Drug Rebate Rule Delay as Infrastructure Pay-for. Senate Democrats are considering agreeing to a GOP proposal to delay the Trump Administration’s drug rebate rule to help fund infrastructure legislation. The rule would eliminate a safe harbor for Medicare Part D rebates and replace it with a new protection for discounts offered at the point of sale. The rebate rule has been estimated to be very costly to government—it is projected to increase federal spending by $177 billion through 2029—and repealing the rule could help pay for both a bipartisan infrastructure deal and Democrats’ more sweeping infrastructure proposal. The Biden Administration already delayed the regulation’s effective date until January 1, 2023, but the Democrats’ proposal would extend this delay. The pharmaceutical industry is strongly opposed to delaying the rebate rule. A PhRMA spokesperson stated that the rebate rule provides patients with meaningful relief at the pharmacy counter.

II. Legislative Proposals: Part D Redesign and Drug Pricing Transparency Reform

Both Democrats and Republicans have introduced bills focusing on drug pricing transparency and other drug pricing reforms.

Democratic Proposals: Direct Price Negotiations and More Transparency. The Democratic proposal (HR 3), called the “Elijah E. Cummings Lower Drug Costs Now Act,” was introduced in the House on April 22, 2021. HR 3 builds upon bipartisan proposals to restructure Part D that were introduced in 2019. House Democrats’ draft bill would tack a sweeping drug price negotiation bill to Biden’s infrastructure package; however, the bill faces long odds in the Senate. HR 3 would allow the federal government to negotiate selected drug prices in Medicare and make those same negotiated prices available to commercial health insurance plans. It also would require a drug’s “maximum fair price” to be published in the Federal Register, and it would require drug manufacturers to report certain price increases to the government and pay a rebate back to the federal government if they increase the price of their prescription drugs faster than permitted. In June, Democratic Senator Ron Wyden released a framework for a related proposal to lower prescription drugs prices; his proposal would authorize the Secretary of HHS to negotiate Medicare drug prices with pharmaceutical companies, based on a determined “fair price” for each selected drug. It also would extend drug pricing reforms to other, non-Medicare insurance programs, including employer-based and commercial plans.

Republican Proposals: Less Sweeping Reforms and More Study. The Republican proposal (HR 19), called the “Lower Costs, More Cures Act of 2021,” was introduced in the House on April 21, 2021. It does not contain provisions relating to international reference pricing or direct negotiation of drug prices. Rather, the proposal focuses on other changes, such as Part B reimbursement changes that include establishing a variable average sales price-based payment rate methodology for drugs and biological products. The proposal also would expand the Medicaid drug rebate program’s definition of “covered outpatient drug” to include certain drugs paid for as part of a bundle. Additionally, HR 19 would create a value-based pricing agreement pathway, limit pharmacy reimbursement in connection with Medicaid managed care dispenses to an ingredient cost plus a dispensing fee (restricting 340B covered entity profits on the “spread”), and mandate wholesale acquisition cost reporting.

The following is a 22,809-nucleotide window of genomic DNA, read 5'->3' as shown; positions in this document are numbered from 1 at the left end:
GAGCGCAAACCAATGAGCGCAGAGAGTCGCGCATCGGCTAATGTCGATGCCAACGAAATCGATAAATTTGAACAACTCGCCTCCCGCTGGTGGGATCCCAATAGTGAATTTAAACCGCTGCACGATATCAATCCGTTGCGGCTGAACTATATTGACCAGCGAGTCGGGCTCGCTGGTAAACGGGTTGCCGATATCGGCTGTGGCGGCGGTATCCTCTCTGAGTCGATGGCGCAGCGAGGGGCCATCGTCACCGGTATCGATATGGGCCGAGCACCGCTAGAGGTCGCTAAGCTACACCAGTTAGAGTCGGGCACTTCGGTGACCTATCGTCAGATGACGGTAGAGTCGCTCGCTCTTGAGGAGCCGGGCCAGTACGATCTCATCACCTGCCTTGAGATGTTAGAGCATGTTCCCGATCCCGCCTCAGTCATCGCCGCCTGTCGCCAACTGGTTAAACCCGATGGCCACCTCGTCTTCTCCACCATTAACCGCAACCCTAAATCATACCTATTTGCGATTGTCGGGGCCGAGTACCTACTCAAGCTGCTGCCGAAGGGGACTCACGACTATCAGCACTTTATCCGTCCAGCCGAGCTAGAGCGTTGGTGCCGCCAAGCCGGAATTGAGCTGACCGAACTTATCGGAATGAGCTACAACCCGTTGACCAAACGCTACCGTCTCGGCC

Both proposals would implement sweeping changes related to Medicare Part D drug coverage and drug pricing transparency reform. Both proposals would eliminate the Part D coverage gap and lower the out-of-pocket threshold: HR 19 would lower the threshold to $3,100; HR 3 to $2,000. HR 19 would require manufacturers to report certain price increases to HHS, which would post such manufacturer reports on the HHS website. HR 3 includes drug pricing transparency requirements similar to those in HR 19, requiring manufacturers to report to HHS certain price increases, which HHS then would post on its website.

Bipartisan Proposals. In addition, there have been bipartisan legislative proposals in this space, and the issue of drug pricing seems to be a frequent bipartisan discussion topic. For example, in 2020, Republican Senator Chuck Grassley introduced a bipartisan bill, the “Prescription Drug Pricing Reduction Act,” that serves as the blueprint for this session’s bills. That bill focused on lowering drug prices, improving Part D, and eliminating impediments to competition. The Prescription Drug Pricing Reduction Act originally had support from Senator Wyden and others on the Finance Committee, so it suggests a potential compromise approach that could receive bipartisan support. Additionally, Senator Grassley recently met with a group of moderate House Democrats to discuss a bipartisan approach to lowering prescription drug prices. Grassley proposed to replace price negotiation and MFN with inflationary rebates, limiting drug price increases to the rate of inflation. A distinct but still potentially meaningful approach to improving generic competition is the “Ensuring Timely Access to Generics Act.” Introduced in the Senate on March 3, 2021 by Senators Rubio (R), Shaheen (D), Cassidy (R), and Bennet (D), the legislation would enhance the FDA’s power to reject citizen petitions if they believe that the primary purpose of the petition is to delay the approval of an application, and would set a time limit to ensure that citizen petitions are submitted in a timely manner.

III. Litigation Developments: 340B Program and Others